Spatial distribution and habitat utilisation of sawfish (Pristis spp) in relation to fishing in northern Australia
By J.D Stevens, CSIRO Marine and Atmospheric Research, Hobart;
R.B. McAuley Department of Fisheries, Government of Western Australia, Perth;
C.A. Simpfendorfer James Cook University, Townsville;
R.D. Pillans CSIRO Marine and Atmospheric Research, Cleveland.
A report to Department of the Environment, Water, Heritage and the Arts, September 2008
About the document
Up to seven species of sawfish (Family Pristidae) belonging to two genera (Anoxpristis and Pristis) occur around the world. Both genera, and four species, occur in Australia (Last and Stevens 1994). Further taxonomic research is required to resolve nomenclatural issues and provide definitive identifications of some species. The narrow sawfish (Anoxypristis cuspidata), dwarf sawfish (Pristis clavata), freshwater sawfish (Pristis microdon) and green sawfish (Pristis zijsron) occur mainly in inshore coastal waters and riverine environments of tropical northern Australia.
Because of their rostra, sawfish are particularly vulnerable to capture in all forms of net fishing gear. Their large size (up to 7 m) and power can pose a real threat to fishers, which means that live release has been rarely practised in the past. Sawfish fins are particularly valuable in the international fin trade and the flesh is also of good quality so there is usually a major incentive for targeting them or retaining them when taken as bycatch. Together with their generally low biological productivity (Peverell 2005), environmental degradation of their habitats has meant that most populations of sawfish around the world have either been extirpated over much of their original distribution or at least suffered major declines in abundance as well as reductions in their range (Cook et al. 2006). Australia, in particular areas of the Kimberley and Pilbara regions of north western Australia, probably represent some of the last relatively healthy populations of sawfish in the world. However, even in this region sawfish numbers might have been reduced by commercial and recreational fishing. Stobutzki et al. (2000) assessed sawfish as the species at greatest risk of unsustainable fishing in northern Australia. Recognising this, two species (P. microdon and P. zijsron) are listed as Vulnerable on the Commonwealth Environment Protection and Biodiversity Conservation Act 1999 (EPBC Act) and most sawfish species are given some level of protection in all northern States and the Territory (Pogonoski et al. 2002). All sawfish are listed as Totally Protected under the Western Australian Fish Resources Management Act (FRMA).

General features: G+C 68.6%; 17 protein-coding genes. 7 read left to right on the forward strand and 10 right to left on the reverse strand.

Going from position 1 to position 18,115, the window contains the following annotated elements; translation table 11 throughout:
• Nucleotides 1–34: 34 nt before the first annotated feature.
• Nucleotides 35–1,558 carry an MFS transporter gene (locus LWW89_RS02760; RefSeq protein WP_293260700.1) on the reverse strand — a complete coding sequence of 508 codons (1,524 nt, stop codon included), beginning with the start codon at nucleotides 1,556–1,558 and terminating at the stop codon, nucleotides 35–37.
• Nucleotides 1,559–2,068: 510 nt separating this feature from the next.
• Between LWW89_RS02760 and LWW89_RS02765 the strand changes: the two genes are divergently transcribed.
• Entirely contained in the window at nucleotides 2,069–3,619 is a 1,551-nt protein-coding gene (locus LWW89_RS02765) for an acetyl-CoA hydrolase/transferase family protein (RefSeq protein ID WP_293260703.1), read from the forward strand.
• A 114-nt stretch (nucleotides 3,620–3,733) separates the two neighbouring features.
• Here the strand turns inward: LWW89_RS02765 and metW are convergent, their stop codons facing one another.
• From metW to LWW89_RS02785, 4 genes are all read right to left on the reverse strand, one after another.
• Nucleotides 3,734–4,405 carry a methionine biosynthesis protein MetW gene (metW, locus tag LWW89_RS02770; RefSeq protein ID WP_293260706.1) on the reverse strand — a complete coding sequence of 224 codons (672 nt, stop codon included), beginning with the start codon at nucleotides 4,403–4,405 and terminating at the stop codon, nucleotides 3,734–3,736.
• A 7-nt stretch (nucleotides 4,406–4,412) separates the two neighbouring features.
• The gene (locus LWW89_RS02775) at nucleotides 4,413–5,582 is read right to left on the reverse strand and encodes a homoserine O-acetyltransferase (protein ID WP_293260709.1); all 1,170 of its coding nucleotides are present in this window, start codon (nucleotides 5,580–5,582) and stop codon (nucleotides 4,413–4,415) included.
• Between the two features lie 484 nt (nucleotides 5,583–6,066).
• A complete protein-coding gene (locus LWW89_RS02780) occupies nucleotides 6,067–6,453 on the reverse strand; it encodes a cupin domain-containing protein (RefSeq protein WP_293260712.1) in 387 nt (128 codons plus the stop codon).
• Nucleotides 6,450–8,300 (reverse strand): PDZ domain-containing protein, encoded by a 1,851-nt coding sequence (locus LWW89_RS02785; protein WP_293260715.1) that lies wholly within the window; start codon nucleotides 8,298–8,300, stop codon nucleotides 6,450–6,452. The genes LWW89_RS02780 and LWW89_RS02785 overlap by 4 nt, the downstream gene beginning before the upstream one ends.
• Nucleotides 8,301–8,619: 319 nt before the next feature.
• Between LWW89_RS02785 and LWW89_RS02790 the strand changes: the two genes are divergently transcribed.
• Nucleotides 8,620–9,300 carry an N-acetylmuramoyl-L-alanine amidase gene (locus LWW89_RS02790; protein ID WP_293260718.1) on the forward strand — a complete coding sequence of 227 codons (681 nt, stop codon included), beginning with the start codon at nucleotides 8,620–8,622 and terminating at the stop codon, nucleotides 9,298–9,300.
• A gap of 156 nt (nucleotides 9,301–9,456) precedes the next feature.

They are all listed as critically endangered on the IUCN (World Conservation Union) Red List and are also listed on Appendix 1 of CITES, with the exception of P. microdon that is listed on Appendix 11. These instruments provide some protection from international trade. The biology and ecology of sawfish in Australia have received little attention until recently when increased funding opportunities resulting from their elevated conservation status focused attention on them (Thorburn et al. 2003, 2007).